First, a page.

Benchmark has prepared new processes and pathways to improve yields on traditional biofuel feed stocks. While new varieties of Corn and Grain Sorghum are under developing, Benchmark is ready to implement in the first plant, a crop with a history of successful cultivation and production in Florida. Sweet Sorghum has been grown in Florida for over 100 years.

Sweet Sorghum is a non-food crop and is not subject to commodity pricing risks. Sorghum will be grown for Bio-Fuel. In suitable climate, sweet sorghum allows for two to two and a half harvests per growing season. This long growing season makes production tonnage more competitive than all other sources of sugar. Sorghum can be grown on marginal quality soil and only needs minimal water for irrigation. Compared to other crops, sweet sorghum needs only one-third the water required by corn.

Utilizing Camelina ( mustard seed ) as a rotational crop, in addition  the company is able to produce drop-in aviation Bio-Jet fuel .

New USDA multiseed grain sorghum hybrids are also used to produced bio-fuel and DDG meals.


When vertically integrating a second generation bio-fuel plant with the farming of the required feedstock, the company intends to deploy equally advanced, available technology to insure maximum yields of the selected crop(s).

The company has partnered with a fourth generation Midwest farming group and has developed the farming capabilities to assure a secure supply chain model when integrating the processing plant to farming operations.

In addition to utilizing best demonstrated farming practices in use , new state of the art technology will be deployed to the selected farming operations.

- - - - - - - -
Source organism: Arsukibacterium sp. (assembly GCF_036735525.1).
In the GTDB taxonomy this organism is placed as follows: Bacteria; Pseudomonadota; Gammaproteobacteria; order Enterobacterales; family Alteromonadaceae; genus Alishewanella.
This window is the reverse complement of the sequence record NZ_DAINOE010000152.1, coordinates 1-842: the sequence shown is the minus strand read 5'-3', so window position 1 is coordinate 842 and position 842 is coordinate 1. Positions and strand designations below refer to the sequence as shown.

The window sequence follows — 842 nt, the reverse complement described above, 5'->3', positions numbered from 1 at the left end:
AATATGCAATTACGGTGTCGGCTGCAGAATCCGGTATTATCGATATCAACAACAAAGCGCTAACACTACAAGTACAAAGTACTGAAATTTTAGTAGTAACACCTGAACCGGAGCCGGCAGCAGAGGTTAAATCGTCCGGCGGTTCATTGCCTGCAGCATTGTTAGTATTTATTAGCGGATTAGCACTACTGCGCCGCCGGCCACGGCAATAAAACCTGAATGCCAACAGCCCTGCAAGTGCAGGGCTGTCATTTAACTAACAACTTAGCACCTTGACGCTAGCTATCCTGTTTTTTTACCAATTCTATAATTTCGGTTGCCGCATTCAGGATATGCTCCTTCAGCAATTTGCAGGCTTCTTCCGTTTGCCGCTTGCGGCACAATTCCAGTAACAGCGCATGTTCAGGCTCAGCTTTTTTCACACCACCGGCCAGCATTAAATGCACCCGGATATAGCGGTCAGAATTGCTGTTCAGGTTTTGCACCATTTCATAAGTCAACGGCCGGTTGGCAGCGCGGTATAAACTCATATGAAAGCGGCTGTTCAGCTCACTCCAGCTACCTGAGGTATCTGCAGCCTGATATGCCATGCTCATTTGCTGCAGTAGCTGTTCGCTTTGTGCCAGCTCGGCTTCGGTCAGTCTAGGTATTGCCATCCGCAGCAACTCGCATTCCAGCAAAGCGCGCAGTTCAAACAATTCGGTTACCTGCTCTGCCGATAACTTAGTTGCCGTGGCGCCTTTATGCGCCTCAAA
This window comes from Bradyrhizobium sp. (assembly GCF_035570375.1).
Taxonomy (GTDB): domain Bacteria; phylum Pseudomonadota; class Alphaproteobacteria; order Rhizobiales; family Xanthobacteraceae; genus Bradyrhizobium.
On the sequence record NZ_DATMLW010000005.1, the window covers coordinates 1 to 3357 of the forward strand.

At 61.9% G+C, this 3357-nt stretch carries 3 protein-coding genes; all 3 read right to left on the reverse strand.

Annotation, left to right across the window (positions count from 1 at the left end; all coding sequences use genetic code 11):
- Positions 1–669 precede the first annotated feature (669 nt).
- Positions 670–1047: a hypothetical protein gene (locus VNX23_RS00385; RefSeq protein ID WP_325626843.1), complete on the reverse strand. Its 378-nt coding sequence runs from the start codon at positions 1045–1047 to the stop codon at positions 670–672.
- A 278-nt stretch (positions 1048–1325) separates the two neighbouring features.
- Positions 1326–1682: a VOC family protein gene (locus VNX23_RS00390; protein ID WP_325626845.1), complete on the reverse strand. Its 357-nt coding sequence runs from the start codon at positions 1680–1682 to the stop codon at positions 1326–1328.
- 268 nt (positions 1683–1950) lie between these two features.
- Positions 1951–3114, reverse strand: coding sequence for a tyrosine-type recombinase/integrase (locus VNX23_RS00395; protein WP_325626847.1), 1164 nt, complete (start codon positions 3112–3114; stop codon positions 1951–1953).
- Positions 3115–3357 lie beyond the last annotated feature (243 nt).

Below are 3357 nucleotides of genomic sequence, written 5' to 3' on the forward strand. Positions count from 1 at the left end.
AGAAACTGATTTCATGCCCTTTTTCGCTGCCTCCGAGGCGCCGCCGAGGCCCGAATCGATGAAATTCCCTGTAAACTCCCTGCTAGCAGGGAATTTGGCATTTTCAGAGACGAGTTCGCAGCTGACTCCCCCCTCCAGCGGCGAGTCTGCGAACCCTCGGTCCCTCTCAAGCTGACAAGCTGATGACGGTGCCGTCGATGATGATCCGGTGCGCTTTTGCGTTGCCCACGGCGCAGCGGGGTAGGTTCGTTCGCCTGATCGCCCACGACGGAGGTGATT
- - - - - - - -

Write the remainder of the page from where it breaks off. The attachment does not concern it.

Among the now technologies that will be included are:

1.       Each field of the new farm will be linked to information technology, utilizing SMS ( Software from Ag Leader ) that will assure growing the optimum number of brix/per ton, and tons/acre of the selected crop.

2.       Tilling practices include precision planting (Precision Planting Field View + software).

3.       Farming equipment will use John Deere’s GS3 2630 monitors and RTK Receivers. This will allow all equipment to utilize the auto steer and GPS guidance feature.

4.       Fertilizer application is optimized utilizing the 20/20 precision monitor.

5.       Close support by previously selected seed company to ensure using the best available seed variety for the selected location’s climate and conditions.

In addition the company will use satellite surveillance and imagery (available worldwide) to optimize the management of each crop.

 Utilizing EOS Satellite services, the company can quickly calculate and make comparison of crop conditions in accordance with a particular area of interest.  This assessment incorporates various parameters: Normalized Vegetation Difference Index (NDVI), Leaf Area Index (LAI), and the Fraction of Absorbed Photosynthetically Active Radiation (FAPAR).

Certain regions will have more than one agriculture growing season, and optimizing artificial irrigation is important.  Utilizing unique algorithms based on the SAR data, the company will be able to determine the soil moisture at growing fields in real time.

In the case of crop losses and crop insurance claims, the company will  accurately and repeatedly assess current and historic crop losses. Utilizing Sentinel-1 and Sentinel-2 imagery, EOS allows its customers to identify crop types and actual areas of damaged crops.

Moisture Conditions Imagery

Moisture Conditions Imagery

Crop Conditions Monitoring

Crop Conditions Monitoring